“Emotional competence is the single most important personal quality that each of us must develop and access to experience a breakthrough. Only through managing our emotions can we access our intellect and our technical competence. An emotionally competent person performs better under pressure.” Dave Lennick, Executive VP, American Express Financial Advisers

“Emotions are a critical source of information for learning.” Joseph LeDoux

“Emotions are the glue that holds the cells of the organism together.” Candace Pert

“Emotions have taught mankind to reason.” Luc de Clapiers, marquis de Vauvenargues

“I think in the coming decade we will see well-conducted research demonstrating that emotional skills and competencies predict positive outcomes at home with one’s family, in school, and at work. The real challenge is to show that emotional intelligence matters over-and-above psychological constructs that have been measured for decades like personality and IQ. I believe that emotional intelligence holds this promise.” Peter Salovey

“In the last decade or so, science has discovered a tremendous amount about the role emotions play in our lives. Researchers have found that even more than IQ, your emotional awareness and abilities to handle feelings will determine our success and happiness in all walks of life, including family relationships.” John Gottman

“People high in emotional intelligence are expected to progress more quickly through the abilities designated and to master more of them.” Mayer and Salovey

“Cherish your own emotions and never undervalue them.” Robert Henri

“Experience is not what happens to you — it’s how you interpret what happens to you.” Aldous Huxley

“Holding on to anger is like grasping a hot coal with the intent of throwing it at someone else: you are the one who gets burned.” Buddha

“Let’s not forget that the little emotions are the great captains of our lives and we obey them without realizing it.” Vincent Van Gogh

“The essential difference between emotion and reason is that emotion leads to action while reason leads to conclusions.” Donald Calne

“The greatest discovery of my generation is that human beings can alter their lives by altering their attitudes of mind.” William James

“There is no thinking without feeling and no feeling without thinking.” Karen McCown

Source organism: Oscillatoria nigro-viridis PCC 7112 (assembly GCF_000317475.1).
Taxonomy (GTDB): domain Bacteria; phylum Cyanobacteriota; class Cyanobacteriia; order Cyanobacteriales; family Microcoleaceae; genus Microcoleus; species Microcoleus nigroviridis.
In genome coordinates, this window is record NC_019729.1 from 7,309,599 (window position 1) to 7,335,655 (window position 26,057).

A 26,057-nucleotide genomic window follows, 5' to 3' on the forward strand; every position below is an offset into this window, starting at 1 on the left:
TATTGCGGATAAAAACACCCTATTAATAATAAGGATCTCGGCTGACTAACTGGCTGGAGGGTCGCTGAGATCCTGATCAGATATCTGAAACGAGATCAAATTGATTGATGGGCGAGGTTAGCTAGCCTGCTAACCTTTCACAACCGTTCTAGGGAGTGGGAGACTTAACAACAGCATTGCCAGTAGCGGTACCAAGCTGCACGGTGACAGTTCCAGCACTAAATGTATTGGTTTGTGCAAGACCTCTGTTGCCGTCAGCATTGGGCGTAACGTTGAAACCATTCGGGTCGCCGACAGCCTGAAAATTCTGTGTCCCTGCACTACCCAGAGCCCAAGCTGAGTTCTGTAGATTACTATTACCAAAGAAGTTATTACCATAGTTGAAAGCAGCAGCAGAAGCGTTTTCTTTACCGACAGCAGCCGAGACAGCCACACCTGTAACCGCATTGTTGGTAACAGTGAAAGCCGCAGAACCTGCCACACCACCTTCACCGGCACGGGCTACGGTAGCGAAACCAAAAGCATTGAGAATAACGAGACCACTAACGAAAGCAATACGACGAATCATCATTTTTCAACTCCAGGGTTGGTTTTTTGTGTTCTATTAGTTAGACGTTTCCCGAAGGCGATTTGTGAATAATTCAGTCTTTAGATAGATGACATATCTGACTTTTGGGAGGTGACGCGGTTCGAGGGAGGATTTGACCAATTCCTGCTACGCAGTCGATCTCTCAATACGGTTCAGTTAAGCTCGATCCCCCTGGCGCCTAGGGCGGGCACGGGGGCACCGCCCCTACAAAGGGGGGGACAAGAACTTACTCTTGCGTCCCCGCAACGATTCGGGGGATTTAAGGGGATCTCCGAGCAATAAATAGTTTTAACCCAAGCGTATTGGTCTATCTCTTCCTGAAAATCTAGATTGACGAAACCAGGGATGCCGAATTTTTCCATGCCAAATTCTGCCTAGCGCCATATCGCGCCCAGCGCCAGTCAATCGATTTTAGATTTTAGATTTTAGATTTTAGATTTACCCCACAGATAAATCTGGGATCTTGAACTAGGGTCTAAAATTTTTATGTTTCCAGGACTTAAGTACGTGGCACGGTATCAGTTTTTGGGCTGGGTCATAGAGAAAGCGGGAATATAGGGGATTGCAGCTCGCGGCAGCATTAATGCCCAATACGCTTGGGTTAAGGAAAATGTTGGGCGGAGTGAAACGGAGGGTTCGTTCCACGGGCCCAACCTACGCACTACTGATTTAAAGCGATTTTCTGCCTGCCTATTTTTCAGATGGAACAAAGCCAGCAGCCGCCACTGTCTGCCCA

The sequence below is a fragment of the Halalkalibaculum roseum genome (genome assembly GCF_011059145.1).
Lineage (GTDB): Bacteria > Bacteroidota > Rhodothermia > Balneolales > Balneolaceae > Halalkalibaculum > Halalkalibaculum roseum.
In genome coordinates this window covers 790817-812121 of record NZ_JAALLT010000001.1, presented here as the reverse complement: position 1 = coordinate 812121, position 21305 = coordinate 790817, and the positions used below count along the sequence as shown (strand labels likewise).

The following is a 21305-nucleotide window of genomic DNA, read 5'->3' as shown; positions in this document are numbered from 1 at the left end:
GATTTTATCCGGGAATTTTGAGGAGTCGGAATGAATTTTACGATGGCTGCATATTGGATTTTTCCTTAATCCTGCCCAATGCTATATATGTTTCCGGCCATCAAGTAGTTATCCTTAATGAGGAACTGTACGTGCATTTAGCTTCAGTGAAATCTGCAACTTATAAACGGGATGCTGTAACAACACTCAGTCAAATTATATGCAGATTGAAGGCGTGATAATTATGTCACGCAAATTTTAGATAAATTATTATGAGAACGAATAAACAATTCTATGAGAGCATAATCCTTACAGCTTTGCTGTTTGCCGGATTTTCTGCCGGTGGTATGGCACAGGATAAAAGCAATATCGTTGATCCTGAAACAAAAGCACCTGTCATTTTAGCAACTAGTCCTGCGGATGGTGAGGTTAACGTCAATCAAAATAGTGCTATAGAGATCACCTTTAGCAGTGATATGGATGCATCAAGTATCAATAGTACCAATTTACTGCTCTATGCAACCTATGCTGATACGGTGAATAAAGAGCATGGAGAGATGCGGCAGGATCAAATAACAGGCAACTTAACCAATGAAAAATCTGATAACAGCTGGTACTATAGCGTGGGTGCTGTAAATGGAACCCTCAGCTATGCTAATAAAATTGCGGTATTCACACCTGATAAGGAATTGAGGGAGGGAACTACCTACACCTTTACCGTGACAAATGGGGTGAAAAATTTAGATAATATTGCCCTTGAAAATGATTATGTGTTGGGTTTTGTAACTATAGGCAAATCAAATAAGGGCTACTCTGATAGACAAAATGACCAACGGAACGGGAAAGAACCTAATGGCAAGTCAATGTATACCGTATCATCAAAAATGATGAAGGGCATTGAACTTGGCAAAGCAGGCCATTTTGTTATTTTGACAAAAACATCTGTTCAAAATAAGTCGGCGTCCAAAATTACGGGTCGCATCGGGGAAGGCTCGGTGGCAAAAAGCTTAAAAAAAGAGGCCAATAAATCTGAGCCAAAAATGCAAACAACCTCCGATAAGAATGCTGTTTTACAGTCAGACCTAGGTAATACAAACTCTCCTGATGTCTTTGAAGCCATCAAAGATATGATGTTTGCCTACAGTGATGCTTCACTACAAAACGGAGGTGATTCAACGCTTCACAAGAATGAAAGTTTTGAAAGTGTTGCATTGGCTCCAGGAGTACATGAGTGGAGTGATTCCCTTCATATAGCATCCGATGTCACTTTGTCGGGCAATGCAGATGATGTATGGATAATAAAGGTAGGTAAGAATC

“You can conquer almost any fear if you will only make up your mind to do so. For remember, fear doesn’t exist anywhere except in the mind.” Dale Carnegie

“Your intellect may be confused, but your emotions will never lie to you.” Roger Ebert

“Any person capable of angering you becomes your master.” Epictetus

“Anyone can be angry – that is easy. But to be angry with the right person, to the right degree, at the right time, for the right purpose, and in the right way – that is not easy.” Aristotle

“Emotion turning back on itself, and not leading on to thought or action, is the element of madness.” John Sterling

“Emotions help keep us on the right track by making sure that we are led by more than cognition.” Maurice Elias

“He who smiles rather than rages is always the stronger.” Japanese proverb

“If we lack emotional intelligence, whenever stress rises the human brain switches to autopilot and has an inherent tendency to do more of the same, only harder. Which, more often than not, is precisely the wrong approach in today’s world.” Robert K. Cooper

“Instead of resisting any emotion, the best way to dispel it is to enter it fully, embrace it and see through your resistance.” Deepak Chopra

“Logic will not change an emotion, but action will.” Anonymous

“Maturity is achieved when a person postpones immediate pleasures for long-term values.” Joshua L. Liebman

“Quick to judge, quick to anger, slow to understand … prejudice, fear and ignorance walk hand-in-hand.” Peart

“The sign of an intelligent people is their ability to control emotions by the application of reason.” Marya Mannes

“To increase your effectiveness, make your emotions subordinate to your commitments.” Brian Koslow

“Women, on average, tend to be more aware of their emotions, show more empathy, and are more adept interpersonally. Men on the other hand, are more self-confident and optimistic, adapt more easily, and handle stress better.” Daniel Goleman

Amazing infographic on Emotional Intelligence...


Free ebook...


Link to the Daniel Goleman site...


Good link to an amazing book...


Other links...